Augmented reality (n.) - A hybrid of conventional and virtual reality, where computer-generated artifacts and information are overlaid upon a direct view of the real world. Sometimes referred to by the abbreviation AR. Applications can range from the simple, such as the Heads-Up Display in the F-16 fighter which overlays a computer-generated targeting crosshairs directly into the pilot's field of view, to extraordinarily complex, wherein complete virtual persons, buildings, and events are superimposed over, and interact within, a viewer's perception of the real world. In Charles Stross's novel Halting State, the Scottish police are outfitted with AR lenses that superimpose distress call data, criminal records, and jurisdictional boundaries into their field of view so as to assess and repsond to emergencies more efficiently. In the same novel, everyday citizens engage in complex alternate reality games (sometimes also called AR games or ARGs, just to confuse the issue) wherein augmented reality technology is used to "fictionalize" the environment, allowing players to pretend to be spies, zombie hunters, or fantasy heroes during the course of their everyday lives. Rainbow's End by Vernor Vinge and Spook Country by William Gibson also depict worlds heavily influenced by AR tech, and the tabletop roleplaying game Shadowrun was years ahead of its time in depicting the implications of a world where augmented reality tech is ubiquitous and unregulated (and also ruled by mythical dragons).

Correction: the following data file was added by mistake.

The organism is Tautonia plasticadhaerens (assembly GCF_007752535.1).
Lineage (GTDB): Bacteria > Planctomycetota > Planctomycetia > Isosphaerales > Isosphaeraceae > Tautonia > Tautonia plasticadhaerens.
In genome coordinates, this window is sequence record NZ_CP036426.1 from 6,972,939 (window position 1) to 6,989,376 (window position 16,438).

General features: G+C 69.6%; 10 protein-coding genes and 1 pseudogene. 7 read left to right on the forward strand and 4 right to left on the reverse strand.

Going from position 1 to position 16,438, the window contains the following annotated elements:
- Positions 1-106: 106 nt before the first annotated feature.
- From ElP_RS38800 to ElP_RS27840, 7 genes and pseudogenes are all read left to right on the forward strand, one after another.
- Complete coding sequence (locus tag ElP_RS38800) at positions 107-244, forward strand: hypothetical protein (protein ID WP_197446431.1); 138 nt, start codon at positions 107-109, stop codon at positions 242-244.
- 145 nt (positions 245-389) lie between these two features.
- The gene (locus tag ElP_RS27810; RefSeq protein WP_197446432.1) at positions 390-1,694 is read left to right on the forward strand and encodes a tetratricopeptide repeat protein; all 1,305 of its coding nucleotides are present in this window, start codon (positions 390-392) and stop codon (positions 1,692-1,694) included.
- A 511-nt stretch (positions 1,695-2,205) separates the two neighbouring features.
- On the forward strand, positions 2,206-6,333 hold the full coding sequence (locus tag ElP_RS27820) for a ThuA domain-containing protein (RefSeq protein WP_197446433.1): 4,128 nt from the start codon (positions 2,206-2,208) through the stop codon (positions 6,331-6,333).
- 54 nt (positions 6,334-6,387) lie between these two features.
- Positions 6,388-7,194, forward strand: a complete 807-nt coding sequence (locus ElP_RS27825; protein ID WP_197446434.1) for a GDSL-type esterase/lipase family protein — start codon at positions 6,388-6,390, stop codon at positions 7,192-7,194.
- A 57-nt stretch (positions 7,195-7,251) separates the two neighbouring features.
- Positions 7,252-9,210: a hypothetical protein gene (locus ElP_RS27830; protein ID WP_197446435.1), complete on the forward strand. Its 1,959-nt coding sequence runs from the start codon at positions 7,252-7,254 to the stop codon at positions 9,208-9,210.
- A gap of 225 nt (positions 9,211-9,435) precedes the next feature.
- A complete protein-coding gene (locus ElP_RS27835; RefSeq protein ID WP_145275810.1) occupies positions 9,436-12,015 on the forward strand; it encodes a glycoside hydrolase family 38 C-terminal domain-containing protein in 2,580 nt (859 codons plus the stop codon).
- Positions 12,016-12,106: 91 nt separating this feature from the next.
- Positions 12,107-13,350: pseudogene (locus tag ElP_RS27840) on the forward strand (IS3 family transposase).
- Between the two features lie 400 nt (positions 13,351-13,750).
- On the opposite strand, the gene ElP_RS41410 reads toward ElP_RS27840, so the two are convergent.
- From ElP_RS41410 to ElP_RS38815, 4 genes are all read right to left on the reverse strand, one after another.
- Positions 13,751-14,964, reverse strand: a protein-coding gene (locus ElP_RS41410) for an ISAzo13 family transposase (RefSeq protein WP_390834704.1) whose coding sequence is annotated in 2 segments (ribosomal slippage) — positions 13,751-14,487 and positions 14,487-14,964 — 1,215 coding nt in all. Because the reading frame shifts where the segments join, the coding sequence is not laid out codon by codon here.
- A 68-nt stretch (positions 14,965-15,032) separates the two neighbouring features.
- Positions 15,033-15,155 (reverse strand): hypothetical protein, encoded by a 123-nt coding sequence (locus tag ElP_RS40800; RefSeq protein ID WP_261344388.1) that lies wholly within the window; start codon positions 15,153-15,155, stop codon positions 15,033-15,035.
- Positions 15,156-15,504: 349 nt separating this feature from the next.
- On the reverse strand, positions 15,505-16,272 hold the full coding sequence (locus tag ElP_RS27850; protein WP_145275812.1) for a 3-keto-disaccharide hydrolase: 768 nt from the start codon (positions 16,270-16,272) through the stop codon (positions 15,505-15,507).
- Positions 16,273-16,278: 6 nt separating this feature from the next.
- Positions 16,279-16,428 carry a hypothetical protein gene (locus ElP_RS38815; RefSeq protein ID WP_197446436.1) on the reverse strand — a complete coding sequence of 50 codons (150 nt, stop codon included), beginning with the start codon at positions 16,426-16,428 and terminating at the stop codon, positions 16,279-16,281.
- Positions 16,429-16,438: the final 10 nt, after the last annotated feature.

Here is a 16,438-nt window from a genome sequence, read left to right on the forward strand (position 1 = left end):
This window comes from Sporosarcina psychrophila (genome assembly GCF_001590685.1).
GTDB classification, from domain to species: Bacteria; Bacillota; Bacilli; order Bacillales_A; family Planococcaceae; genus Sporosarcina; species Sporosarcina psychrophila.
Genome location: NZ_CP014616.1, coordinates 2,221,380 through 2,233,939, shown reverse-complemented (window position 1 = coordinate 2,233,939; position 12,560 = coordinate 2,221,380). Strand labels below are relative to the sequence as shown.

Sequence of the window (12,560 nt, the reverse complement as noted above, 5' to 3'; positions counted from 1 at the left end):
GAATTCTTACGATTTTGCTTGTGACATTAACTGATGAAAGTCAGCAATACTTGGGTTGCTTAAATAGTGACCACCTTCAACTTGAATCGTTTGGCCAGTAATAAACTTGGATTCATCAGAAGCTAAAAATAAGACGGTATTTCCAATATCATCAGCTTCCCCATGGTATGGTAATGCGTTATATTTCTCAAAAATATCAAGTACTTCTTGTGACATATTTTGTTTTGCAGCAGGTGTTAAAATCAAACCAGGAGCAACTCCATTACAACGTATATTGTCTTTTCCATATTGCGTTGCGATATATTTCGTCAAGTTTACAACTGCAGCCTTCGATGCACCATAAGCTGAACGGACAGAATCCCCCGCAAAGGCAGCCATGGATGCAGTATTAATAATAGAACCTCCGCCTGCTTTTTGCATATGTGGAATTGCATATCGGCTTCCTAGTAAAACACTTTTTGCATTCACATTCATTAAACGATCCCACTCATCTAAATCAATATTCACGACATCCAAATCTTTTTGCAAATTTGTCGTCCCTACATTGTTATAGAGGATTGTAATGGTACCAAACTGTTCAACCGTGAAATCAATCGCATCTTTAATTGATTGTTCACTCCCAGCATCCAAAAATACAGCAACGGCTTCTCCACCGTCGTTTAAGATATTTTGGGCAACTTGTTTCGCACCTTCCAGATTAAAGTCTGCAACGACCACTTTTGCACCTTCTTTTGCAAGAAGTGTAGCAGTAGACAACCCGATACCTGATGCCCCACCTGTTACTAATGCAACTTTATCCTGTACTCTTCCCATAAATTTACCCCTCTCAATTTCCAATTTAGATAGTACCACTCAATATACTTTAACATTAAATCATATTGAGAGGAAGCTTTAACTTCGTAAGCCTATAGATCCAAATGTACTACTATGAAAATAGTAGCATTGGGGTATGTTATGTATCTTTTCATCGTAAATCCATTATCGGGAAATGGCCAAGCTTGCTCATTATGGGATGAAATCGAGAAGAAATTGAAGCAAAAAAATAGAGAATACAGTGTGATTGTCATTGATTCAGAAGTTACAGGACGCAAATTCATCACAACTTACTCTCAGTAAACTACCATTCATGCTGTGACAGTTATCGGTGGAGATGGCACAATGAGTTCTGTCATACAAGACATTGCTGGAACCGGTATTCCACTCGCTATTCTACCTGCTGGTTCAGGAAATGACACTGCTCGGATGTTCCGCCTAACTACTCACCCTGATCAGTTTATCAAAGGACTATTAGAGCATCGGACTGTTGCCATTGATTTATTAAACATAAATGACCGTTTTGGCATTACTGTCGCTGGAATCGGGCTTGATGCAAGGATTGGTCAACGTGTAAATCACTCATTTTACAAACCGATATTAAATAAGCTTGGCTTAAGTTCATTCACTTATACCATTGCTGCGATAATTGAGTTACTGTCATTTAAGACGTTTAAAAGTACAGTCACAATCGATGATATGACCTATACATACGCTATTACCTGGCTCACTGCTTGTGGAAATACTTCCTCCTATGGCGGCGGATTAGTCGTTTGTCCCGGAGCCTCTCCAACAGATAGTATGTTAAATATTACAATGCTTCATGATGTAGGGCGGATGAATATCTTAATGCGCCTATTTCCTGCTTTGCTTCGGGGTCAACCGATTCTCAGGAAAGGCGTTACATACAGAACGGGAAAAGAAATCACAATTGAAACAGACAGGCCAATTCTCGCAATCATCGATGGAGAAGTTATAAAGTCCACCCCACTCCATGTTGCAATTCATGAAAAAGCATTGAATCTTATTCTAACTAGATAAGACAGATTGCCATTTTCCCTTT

I bring it up because: University of Washington researcher Babak Parviz made recent headlines with his conceptual paper on how to build self-contained, fully functional AR contact lenses. Rather than the bulky AR/exocortex goggles found in Charles Stross's Accelerando or the direct Brainpal neural implants suggested in John Scalzi's Old Man's War, these AR lenses would hit the practical application sweet spot for possible AR use in the real world. And the idea that we already have the technical know-how to build them is rightfully stirring up the nerd-o-sphere. I for one welcome our new AR-imposed virtual overlords.